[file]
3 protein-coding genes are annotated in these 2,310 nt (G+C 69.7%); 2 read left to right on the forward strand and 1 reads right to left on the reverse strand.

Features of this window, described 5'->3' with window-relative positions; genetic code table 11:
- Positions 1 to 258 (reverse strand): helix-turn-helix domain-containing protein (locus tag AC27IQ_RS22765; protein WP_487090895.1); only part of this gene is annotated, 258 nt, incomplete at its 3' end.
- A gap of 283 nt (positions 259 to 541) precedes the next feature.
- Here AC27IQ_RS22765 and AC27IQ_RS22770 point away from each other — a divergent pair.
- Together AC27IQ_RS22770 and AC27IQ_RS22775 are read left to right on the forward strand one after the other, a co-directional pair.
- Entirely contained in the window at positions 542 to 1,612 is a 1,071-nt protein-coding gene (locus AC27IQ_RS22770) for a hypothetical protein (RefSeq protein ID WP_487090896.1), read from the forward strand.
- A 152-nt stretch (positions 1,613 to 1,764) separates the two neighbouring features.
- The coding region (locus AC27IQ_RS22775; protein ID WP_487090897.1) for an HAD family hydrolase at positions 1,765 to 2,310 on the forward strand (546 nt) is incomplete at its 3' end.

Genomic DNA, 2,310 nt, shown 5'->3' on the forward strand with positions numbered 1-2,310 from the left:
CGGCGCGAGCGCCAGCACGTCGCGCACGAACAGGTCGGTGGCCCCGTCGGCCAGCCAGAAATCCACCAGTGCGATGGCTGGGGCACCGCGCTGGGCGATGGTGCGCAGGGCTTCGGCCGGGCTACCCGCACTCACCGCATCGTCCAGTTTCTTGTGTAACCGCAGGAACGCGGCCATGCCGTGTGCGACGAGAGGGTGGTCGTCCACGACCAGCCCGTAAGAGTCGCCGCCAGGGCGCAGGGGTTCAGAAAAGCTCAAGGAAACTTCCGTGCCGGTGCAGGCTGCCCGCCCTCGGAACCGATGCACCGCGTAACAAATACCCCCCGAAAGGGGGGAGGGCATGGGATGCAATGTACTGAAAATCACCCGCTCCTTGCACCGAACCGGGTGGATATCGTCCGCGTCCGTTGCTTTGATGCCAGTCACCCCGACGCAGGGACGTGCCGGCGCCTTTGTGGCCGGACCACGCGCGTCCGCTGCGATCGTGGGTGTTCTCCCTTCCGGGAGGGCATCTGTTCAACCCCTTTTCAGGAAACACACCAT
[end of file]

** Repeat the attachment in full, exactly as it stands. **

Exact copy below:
3 protein-coding genes are annotated in these 2,310 nt (G+C 69.7%); 2 read left to right on the forward strand and 1 reads right to left on the reverse strand.

Features of this window, described 5'->3' with window-relative positions; genetic code table 11:
- Positions 1 to 258 (reverse strand): helix-turn-helix domain-containing protein (locus tag AC27IQ_RS22765; protein WP_487090895.1); only part of this gene is annotated, 258 nt, incomplete at its 3' end.
- A gap of 283 nt (positions 259 to 541) precedes the next feature.
- Here AC27IQ_RS22765 and AC27IQ_RS22770 point away from each other — a divergent pair.
- Together AC27IQ_RS22770 and AC27IQ_RS22775 are read left to right on the forward strand one after the other, a co-directional pair.
- Entirely contained in the window at positions 542 to 1,612 is a 1,071-nt protein-coding gene (locus AC27IQ_RS22770) for a hypothetical protein (RefSeq protein ID WP_487090896.1), read from the forward strand.
- A 152-nt stretch (positions 1,613 to 1,764) separates the two neighbouring features.
- The coding region (locus AC27IQ_RS22775; protein ID WP_487090897.1) for an HAD family hydrolase at positions 1,765 to 2,310 on the forward strand (546 nt) is incomplete at its 3' end.

Genomic DNA, 2,310 nt, shown 5'->3' on the forward strand with positions numbered 1-2,310 from the left:
CGGCGCGAGCGCCAGCACGTCGCGCACGAACAGGTCGGTGGCCCCGTCGGCCAGCCAGAAATCCACCAGTGCGATGGCTGGGGCACCGCGCTGGGCGATGGTGCGCAGGGCTTCGGCCGGGCTACCCGCACTCACCGCATCGTCCAGTTTCTTGTGTAACCGCAGGAACGCGGCCATGCCGTGTGCGACGAGAGGGTGGTCGTCCACGACCAGCCCGTAAGAGTCGCCGCCAGGGCGCAGGGGTTCAGAAAAGCTCAAGGAAACTTCCGTGCCGGTGCAGGCTGCCCGCCCTCGGAACCGATGCACCGCGTAACAAATACCCCCCGAAAGGGGGGAGGGCATGGGATGCAATGTACTGAAAATCACCCGCTCCTTGCACCGAACCGGGTGGATATCGTCCGCGTCCGTTGCTTTGATGCCAGTCACCCCGACGCAGGGACGTGCCGGCGCCTTTGTGGCCGGACCACGCGCGTCCGCTGCGATCGTGGGTGTTCTCCCTTCCGGGAGGGCATCTGTTCAACCCCTTTTCAGGAAACACACCAT